We also have to develop further the employment opportunities for the disabled and the chronic sick. I agree entirely with all that has been said about that. There is the matter of disabled incomes. This has been well canvassed by the Disablement Income Group. There is nothing I need add other than to say that when we relate back to the £38-a-week hospitalisation we might take a rather fresher look at the claims of disabled income groups.

I do not know how many hon. Members realise that many local authorities are extremely helpful to disabled drivers by giving them parking privileges. Those privileges do not extend across the boundaries of other local authorities. It is a question of each local authority doing right by its own disabled people. But we are a small country and in London there is a large number of boroughs. One has to go only a few hundred yards down a street to cross a boundary and find that there the privileges cease to apply. It would be a simple thing for the Government to give paraplegics a laissez-passer for parking. I would limit this to anyone who has received a disabled person's car or a grant towards the conversion of a car. I leave that thought with the Minister.

There is also the availability of therapeutic physiotherapy and remedial treatment. One of the difficulties experienced is that although we have a number of physiotherapy departments in hospitals it is often difficult for a patient attending such a department to park his vehicle. If we want to make paraplegics more independent we should make it possible for them to drive to a hospital, to get into a wheelchair and go into the hospital and to come back again. If there is nowhere for them to leave their cars the whole point of the exercise is lost.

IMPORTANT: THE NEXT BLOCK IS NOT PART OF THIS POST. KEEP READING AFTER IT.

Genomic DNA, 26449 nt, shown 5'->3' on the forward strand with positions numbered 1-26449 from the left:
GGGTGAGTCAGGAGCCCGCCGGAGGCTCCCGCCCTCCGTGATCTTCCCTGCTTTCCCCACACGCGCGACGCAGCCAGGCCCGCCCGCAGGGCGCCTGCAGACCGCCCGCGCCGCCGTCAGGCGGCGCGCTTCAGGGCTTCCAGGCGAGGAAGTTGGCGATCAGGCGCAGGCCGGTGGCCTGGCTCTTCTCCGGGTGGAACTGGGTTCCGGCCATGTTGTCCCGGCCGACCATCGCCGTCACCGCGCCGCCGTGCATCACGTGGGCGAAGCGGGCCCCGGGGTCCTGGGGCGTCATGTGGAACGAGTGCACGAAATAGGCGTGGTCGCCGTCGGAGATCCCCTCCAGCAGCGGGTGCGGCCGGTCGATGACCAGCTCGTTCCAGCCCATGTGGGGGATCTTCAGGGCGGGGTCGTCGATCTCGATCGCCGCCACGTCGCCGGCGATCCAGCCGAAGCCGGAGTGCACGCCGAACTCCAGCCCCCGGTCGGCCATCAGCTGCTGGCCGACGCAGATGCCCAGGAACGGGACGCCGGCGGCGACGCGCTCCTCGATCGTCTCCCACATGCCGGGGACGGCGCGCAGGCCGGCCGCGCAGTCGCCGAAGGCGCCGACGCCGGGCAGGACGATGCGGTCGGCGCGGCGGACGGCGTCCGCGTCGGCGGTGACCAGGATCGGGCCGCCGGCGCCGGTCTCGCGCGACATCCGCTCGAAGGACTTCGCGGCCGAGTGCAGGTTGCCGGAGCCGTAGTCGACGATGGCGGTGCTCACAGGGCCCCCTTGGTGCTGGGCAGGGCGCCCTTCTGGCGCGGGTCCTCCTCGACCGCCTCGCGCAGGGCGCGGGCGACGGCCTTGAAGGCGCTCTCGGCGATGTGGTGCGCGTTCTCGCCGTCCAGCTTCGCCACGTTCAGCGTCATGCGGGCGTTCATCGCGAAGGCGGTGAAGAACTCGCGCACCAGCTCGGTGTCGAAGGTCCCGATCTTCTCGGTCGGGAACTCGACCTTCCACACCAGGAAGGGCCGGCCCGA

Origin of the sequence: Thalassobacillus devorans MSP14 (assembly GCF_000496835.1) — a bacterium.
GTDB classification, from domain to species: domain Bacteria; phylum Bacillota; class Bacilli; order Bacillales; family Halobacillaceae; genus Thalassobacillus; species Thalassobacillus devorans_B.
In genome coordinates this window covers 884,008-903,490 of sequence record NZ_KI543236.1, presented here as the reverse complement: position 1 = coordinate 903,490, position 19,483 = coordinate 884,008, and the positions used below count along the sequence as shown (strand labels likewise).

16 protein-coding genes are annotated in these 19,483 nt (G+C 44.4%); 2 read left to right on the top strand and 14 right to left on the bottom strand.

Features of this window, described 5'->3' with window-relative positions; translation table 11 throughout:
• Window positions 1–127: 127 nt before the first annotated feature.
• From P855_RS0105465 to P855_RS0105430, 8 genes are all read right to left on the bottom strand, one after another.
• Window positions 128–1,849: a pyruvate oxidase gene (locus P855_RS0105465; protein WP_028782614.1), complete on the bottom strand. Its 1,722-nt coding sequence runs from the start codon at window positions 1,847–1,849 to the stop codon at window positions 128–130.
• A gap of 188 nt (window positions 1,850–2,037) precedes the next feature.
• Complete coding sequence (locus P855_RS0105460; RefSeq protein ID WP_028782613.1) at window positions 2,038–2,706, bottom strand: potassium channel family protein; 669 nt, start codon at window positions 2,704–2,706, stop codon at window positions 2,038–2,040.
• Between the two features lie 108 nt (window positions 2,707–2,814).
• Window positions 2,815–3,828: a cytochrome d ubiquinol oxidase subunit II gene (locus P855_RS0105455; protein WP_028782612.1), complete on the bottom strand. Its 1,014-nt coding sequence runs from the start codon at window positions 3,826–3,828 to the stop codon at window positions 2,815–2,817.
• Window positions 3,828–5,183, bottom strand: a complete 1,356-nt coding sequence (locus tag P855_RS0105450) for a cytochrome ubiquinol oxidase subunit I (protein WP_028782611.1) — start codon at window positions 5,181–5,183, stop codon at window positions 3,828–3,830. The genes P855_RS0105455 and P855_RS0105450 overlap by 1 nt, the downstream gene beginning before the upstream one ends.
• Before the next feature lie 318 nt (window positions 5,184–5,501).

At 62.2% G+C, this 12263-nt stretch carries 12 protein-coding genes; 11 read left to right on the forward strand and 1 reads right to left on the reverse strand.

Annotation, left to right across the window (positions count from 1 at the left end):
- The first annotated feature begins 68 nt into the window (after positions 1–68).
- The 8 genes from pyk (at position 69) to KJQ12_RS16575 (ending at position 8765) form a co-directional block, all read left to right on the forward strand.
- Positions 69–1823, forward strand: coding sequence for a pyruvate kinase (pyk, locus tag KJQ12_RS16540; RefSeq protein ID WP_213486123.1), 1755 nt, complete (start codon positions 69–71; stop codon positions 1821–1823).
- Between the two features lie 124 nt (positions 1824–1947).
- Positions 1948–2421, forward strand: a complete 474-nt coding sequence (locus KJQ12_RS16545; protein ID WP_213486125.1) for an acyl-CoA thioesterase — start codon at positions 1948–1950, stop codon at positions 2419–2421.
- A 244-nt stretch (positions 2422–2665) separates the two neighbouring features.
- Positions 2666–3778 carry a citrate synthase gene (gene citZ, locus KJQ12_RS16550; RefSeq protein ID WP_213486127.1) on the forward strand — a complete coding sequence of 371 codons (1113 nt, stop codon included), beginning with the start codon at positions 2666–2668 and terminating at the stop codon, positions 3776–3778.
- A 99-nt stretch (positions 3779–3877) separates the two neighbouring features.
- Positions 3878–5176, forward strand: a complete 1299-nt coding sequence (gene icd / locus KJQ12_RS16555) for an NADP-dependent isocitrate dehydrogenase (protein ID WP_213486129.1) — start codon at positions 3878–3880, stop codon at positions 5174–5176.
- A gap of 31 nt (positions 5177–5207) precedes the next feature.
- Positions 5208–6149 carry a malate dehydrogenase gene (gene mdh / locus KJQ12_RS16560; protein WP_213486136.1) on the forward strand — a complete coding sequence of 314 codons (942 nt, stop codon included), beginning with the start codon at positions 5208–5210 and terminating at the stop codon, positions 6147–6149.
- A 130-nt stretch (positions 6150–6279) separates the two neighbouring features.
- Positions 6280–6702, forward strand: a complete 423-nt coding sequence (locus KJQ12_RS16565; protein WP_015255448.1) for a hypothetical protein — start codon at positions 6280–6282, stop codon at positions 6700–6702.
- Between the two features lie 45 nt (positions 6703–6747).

There is the question of equipment. I should like to believe that I could take a year off with a good engineer in order to design better baths for the disabled. Then there is the question of recreation and leisure. Here I pay tribute to the work of Sir Ludwig Guttman and the paraplegic centre at Stoke Mandeville. I hope that his work for spinal paraplegics can be extended. Then there is the availability of information to the chronic sick and disabled. This is scattered around. It is obtainable by way of something from the Ministry of Health, something from the Ministry of Social Security and something from this or that society or local authority. It should be brought together in one place. I agree with the right hon. Member for Llanelly about local offices, but I want this to be supported by simple literature made available in handbooks for disabled.

I agree with my right hon. Friend the Member for Ashford and the right hon. Member for Llanelly that we need a change in the total approach to the disabled and chronic sick. To use a bit of contemporary management jargon, we need a total concept of techniques which would cut across the traditional demarcations between Departments and between central and local government. If we can change from the demarked management principles of the Pharisee to the total concept of the Samaritan we shall do right by the disabled and chronic sick in our community.